Saturday

18th Nov 2017

EU navies prepare to start work in Libyan waters

  • The Sophia operation was launched last year but has so far lacked permission to enter Libyan zones (Photo: eunavfor)

The EU is to make plans for posting security experts to Libya and moving its naval operation into Libyan waters, following initial talks with the country’s new government.

EU foreign ministers decided to go ahead after speaking in Brussels via video link with new Libyan prime minister Fayez al-Sarraj on Monday (18 April).

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  • Sophia saved more than 13,000 people in the past six months, Mogherini said (Photo: consilium.europa.eu)

They said in a joint statement that EU security experts would help Libyan authorities on “counter-terrorism, border management, countering irregular migration and smuggling of migrants and trafficking of human beings”.

They said the naval operation in the Mediterranean, called Sophia, which had so far been limited to international zones, could move into Libyan waters to help with “capacity building for the Libyan coastguard”.

The EU also agreed to spend €100 million on humanitarian initiatives, such as restoring water and electricity to war-damaged towns.

The statement recognised that Sarraj’s Government of National Accord, formed last week, does not have full control of Libyan territory.

It urged “existing militias and armed groups to respect its authority” .

It said EU states, in line with a UN decision, would cease “official contact” with all “parallel institutions”. It also said it might blacklist further individuals “who threaten the peace, stability or security in Libya, or who undermine its political transition”.

Europe’s foreign relations chief Federica Mogherini said the new EU deployments were unlikely before July - its internal deadline for a review of Sophia’s mandate.

She noted that Sarraj had mentioned migration and counter-terrorism as just two among many of the new government’s priorities.

Huge numbers

But she said he had voiced concern on the “huge number of migrants and refugees” that have come to Libya following the EU’s closure of the Western Balkan migration corridor.

She said one of the options was for Sophia to start work on interception and rescues of migrants in Libyan waters. She said it could also start to destroy migrant boats on shore or train the Libyan coast guard to destroy them.

Mogherini said she was “proud” of Sophia’s work to date, saying that it in the past six months it had arrested 68 suspected people smugglers, “neutralised” 104 vessels, and rescued over 13,000 people, including 800 children.

She spoke on the one-year anniversary of a mass drowning in the Mediterranean, but also amid as-yet uncorroborated reports of another large-scale sea tragedy.

Speaking after the Sarraj video conference, French foreign minister Jean-Marc Ayrault said the creation of the GNA was itself a big step.

“We couldn’t have imagined that a few weeks ago,” he said.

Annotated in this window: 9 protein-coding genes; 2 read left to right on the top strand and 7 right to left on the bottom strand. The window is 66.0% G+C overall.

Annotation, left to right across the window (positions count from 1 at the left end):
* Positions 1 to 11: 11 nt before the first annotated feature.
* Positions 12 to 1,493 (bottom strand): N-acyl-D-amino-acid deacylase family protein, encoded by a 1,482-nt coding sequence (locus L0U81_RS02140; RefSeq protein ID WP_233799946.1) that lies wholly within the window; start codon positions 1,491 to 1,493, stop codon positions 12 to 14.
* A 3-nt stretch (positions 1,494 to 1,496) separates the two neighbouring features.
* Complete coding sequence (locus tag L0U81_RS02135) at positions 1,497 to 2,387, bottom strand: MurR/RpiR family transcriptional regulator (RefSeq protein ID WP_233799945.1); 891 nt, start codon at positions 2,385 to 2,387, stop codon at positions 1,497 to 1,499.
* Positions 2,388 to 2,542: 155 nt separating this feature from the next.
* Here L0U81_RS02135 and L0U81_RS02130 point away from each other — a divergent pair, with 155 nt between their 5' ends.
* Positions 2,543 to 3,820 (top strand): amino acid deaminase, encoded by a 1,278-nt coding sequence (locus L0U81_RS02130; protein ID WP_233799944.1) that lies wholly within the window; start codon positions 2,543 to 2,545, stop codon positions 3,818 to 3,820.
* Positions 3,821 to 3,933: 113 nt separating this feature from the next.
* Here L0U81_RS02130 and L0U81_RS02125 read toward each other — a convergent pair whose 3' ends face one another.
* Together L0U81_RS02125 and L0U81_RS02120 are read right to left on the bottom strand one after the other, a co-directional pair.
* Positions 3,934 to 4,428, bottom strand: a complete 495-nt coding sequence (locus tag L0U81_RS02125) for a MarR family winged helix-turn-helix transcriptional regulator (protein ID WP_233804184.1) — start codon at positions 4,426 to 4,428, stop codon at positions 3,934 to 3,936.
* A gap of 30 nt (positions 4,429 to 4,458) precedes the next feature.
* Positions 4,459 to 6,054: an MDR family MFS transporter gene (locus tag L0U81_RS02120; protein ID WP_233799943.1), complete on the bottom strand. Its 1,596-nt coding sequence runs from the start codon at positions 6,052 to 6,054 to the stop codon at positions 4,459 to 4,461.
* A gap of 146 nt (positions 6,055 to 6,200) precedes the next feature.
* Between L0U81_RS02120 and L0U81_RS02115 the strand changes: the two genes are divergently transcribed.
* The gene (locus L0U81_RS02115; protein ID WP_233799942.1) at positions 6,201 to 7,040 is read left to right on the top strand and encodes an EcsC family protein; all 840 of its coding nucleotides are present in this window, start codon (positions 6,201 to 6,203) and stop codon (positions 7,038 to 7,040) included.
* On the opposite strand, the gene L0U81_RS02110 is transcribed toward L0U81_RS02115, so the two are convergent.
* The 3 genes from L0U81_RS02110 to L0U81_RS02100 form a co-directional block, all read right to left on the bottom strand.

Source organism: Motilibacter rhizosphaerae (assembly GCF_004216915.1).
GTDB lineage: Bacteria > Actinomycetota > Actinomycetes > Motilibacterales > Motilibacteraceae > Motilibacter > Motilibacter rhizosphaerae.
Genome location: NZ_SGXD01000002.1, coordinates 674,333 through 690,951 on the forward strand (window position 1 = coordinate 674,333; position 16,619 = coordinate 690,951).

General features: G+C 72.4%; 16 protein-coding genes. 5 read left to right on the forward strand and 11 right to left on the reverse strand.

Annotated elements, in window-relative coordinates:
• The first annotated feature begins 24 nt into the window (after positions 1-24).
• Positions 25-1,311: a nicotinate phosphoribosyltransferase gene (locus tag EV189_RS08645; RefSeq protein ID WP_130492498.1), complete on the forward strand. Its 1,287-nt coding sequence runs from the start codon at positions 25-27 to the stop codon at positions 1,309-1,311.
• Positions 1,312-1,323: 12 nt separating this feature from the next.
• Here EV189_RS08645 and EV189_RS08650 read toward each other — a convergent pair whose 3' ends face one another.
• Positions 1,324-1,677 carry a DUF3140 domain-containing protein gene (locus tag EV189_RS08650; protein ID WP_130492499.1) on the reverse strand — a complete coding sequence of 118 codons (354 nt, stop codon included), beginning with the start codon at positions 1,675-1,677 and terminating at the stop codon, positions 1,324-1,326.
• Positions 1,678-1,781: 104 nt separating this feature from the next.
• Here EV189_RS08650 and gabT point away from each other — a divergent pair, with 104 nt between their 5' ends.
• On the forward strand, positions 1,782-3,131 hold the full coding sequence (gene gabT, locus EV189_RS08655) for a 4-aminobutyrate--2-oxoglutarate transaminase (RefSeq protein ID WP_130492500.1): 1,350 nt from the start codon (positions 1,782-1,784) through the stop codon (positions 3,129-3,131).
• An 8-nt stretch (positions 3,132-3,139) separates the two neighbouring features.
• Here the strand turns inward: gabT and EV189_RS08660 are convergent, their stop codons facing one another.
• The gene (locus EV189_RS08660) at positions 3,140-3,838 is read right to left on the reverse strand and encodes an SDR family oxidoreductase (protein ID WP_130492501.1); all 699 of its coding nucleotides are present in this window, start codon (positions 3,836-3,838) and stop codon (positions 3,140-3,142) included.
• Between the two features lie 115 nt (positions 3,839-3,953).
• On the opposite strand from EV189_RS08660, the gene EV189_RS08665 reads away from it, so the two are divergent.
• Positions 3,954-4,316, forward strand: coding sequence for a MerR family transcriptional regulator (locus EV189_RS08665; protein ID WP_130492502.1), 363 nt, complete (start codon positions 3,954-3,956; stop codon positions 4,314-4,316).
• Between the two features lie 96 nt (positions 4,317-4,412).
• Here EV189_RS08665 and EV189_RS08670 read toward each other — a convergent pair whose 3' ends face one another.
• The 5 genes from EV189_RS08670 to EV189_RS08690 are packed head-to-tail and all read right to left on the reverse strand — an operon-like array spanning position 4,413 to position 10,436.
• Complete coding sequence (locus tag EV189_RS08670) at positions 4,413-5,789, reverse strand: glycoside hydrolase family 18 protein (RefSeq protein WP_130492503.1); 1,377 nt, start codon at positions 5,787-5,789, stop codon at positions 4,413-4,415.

He described Sarraj as a “brave” man who “wants to help his country”. He also said it was important for both Libya and the EU to halt people smuggling and arms and drugs trafficking.

Michael Fallon, the British defence minister, said that the spread of the jihadist group Islamic State “along the Libyan coastline … is a threat to us in Europe”.

Speaking last weekend at the Globsec security conference in Bratislava, Nato deputy head Alexander Vershbow said the alliance could help Sophia on maritime surveillance if it was asked.

But he added: “The EU seems to think it has things covered, at least for now.”

Nato is already helping Greek and Turkish coastguards to spot migrant boats in the Aegean.

Vershbow said the mission was “not yet fully deployed”, but it helped last week to identify “two or three dozen illegal smuggling vessels”.

Criticism

The EU security mission is to be based on a 2013 EU initiative known as Eubam Libya, whereby 100 or so police and military experts were posted to Libya. Eubam was scaled back and eventually moved to Tunisia because of deteriorating security in Tripoli.

The Sophia mission became fully operational in July last year. It consists of four warships from Italy, Germany, and the UK, as well as two planes and three helicopters.

Libya has 6,000km of land borders, which are in effect controlled by stateless Toubou and Tuareg tribes, many of whom profit from smuggling.

Italian security chiefs have in the past criticised Sophia.

Vincenzo Camporini, Italy’s chief of defence from 2008 to 2011, told EUobserver last year the closer the operation moved to Libya, the more migrants it would be forced to rescue.

“In essence, it’s helping the smuggling operation because it provides people with more means to reach their desired objective, which is to land in Europe,” he said.

Luigi Binelli Mantelli, Italy’s defence chief from 2013 to 2015, told EUobserver in March that Libyan authorities had a long way to go to establish control.

“It’s a problem of more than 100 tribes, each one with its own interests in human trafficking, oil smuggling, arms, and drugs,” he said.

“People say we should talk with this or that government, but they [Libyan authorities] have no power to control the tribes.”

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